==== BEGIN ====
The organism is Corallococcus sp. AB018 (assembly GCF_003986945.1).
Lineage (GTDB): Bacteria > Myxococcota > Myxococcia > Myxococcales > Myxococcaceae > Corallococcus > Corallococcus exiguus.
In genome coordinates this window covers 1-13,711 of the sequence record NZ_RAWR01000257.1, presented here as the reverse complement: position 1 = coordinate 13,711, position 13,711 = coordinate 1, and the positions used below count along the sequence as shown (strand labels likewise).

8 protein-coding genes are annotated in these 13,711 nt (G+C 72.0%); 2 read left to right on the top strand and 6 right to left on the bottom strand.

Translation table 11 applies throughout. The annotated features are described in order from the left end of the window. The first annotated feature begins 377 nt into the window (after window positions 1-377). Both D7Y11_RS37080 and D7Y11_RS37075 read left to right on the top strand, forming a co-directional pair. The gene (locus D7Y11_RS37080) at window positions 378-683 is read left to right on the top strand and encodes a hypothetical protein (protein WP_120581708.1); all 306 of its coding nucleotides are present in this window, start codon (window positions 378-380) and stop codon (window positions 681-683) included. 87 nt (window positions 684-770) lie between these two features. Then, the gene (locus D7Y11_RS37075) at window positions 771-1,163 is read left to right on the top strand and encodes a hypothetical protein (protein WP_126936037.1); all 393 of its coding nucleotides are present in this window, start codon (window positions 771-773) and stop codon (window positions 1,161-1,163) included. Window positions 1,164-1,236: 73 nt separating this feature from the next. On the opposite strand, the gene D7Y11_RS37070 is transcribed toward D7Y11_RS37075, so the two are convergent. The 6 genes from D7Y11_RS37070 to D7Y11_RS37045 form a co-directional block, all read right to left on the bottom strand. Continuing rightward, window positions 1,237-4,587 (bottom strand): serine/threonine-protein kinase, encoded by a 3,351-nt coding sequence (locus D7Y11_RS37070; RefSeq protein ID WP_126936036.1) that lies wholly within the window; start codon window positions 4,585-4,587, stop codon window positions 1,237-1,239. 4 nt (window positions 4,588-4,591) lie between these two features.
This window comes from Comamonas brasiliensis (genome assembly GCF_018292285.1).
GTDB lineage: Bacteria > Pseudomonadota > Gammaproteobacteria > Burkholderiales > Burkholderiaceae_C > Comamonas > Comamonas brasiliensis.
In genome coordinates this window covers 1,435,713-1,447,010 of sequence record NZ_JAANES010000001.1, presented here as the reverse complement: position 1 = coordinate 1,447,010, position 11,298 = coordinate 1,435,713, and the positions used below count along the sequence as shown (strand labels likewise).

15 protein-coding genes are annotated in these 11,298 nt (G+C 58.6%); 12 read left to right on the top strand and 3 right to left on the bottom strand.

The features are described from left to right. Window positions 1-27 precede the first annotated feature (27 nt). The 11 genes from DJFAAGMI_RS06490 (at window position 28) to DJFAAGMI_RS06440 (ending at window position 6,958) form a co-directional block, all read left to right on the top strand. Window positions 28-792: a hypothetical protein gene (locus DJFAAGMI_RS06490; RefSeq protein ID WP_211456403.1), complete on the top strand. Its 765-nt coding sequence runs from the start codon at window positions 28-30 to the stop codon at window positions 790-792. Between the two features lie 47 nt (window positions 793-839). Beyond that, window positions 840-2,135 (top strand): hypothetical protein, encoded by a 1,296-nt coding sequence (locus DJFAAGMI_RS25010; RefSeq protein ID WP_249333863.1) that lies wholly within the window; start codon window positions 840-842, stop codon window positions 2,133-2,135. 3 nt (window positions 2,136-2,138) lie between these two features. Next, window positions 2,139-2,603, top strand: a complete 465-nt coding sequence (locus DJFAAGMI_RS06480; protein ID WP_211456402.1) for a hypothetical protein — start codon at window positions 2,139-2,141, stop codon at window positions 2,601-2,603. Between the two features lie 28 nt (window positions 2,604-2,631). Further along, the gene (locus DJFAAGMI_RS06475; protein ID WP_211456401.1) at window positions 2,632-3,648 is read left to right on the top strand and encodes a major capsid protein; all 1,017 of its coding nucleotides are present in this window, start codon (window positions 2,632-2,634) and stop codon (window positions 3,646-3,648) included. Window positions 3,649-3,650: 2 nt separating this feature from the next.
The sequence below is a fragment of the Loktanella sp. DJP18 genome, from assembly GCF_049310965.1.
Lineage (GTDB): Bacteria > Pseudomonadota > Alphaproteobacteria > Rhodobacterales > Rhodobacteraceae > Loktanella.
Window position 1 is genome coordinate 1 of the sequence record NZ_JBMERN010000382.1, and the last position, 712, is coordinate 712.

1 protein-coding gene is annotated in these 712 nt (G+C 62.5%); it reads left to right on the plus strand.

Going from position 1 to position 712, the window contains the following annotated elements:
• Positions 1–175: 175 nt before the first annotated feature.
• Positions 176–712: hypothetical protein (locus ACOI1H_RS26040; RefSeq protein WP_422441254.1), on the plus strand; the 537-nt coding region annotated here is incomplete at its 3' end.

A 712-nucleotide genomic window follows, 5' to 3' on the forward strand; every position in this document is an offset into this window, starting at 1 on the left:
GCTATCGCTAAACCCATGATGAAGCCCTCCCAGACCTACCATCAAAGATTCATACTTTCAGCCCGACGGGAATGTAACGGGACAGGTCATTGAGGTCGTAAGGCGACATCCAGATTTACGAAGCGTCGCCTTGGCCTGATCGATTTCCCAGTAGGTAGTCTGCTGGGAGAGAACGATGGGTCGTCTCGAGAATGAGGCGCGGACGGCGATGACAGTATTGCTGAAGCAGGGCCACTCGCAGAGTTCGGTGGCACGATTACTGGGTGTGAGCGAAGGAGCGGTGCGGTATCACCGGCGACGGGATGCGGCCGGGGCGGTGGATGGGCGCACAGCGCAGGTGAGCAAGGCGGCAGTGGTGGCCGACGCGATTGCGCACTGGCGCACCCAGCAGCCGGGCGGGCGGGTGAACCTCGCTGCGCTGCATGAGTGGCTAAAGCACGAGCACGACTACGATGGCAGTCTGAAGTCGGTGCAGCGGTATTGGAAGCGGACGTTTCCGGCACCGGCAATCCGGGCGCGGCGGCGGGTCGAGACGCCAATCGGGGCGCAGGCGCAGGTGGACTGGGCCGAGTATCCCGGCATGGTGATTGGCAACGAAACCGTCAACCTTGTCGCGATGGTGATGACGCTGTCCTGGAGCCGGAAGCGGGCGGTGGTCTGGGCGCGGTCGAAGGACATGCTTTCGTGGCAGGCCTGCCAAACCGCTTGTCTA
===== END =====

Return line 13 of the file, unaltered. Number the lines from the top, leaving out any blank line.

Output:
Window position 1 is genome coordinate 1 of the sequence record NZ_JBMERN010000382.1, and the last position, 712, is coordinate 712.